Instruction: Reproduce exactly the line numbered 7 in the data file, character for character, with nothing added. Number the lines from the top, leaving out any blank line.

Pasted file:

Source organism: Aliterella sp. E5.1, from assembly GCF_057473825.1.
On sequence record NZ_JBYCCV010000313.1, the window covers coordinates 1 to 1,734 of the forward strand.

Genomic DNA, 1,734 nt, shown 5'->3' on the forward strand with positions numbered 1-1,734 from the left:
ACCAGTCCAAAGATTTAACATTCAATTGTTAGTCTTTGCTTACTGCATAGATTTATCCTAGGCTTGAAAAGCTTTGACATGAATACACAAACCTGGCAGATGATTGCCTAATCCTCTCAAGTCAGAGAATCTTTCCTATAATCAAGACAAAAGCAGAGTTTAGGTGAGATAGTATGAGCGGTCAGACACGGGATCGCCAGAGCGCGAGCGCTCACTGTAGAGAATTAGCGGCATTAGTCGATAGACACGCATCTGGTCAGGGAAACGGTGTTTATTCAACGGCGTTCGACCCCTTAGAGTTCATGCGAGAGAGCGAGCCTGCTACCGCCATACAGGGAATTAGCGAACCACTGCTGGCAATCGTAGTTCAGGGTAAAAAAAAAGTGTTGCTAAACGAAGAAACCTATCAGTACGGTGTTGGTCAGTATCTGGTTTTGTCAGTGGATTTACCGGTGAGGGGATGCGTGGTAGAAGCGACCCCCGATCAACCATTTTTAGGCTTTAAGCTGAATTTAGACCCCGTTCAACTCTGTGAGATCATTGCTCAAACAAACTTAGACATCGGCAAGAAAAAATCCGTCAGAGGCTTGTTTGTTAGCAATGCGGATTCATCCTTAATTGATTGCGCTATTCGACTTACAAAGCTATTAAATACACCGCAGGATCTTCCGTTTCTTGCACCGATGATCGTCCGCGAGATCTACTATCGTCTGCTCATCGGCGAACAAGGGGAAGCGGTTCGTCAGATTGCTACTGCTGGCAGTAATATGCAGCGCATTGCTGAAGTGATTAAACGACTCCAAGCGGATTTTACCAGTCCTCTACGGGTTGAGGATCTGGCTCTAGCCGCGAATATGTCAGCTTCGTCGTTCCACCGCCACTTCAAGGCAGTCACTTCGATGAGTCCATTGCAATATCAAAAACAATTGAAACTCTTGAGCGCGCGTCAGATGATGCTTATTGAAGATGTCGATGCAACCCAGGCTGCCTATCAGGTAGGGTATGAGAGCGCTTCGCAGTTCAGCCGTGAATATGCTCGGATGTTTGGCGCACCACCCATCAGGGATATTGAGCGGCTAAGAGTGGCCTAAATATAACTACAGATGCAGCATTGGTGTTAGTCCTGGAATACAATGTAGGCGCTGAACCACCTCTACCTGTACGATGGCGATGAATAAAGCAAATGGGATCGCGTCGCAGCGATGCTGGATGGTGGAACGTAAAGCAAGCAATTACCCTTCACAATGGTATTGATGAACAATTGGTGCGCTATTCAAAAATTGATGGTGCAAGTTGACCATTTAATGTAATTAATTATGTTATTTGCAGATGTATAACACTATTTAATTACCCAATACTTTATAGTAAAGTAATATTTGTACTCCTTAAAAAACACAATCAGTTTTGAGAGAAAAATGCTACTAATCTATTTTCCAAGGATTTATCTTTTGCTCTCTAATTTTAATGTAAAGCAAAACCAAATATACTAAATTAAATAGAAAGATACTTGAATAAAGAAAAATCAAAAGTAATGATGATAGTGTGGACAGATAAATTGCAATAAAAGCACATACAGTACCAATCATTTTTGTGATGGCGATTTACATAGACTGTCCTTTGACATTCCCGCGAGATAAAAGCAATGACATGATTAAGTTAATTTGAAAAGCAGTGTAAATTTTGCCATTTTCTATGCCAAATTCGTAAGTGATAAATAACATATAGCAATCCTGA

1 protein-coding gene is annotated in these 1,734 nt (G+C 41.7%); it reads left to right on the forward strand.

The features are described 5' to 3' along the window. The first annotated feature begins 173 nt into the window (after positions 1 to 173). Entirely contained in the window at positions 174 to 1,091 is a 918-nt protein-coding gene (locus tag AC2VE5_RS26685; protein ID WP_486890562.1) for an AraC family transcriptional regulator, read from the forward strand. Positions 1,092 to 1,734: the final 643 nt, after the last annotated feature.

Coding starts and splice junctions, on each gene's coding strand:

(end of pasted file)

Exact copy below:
Coding starts and splice junctions, on each gene's coding strand: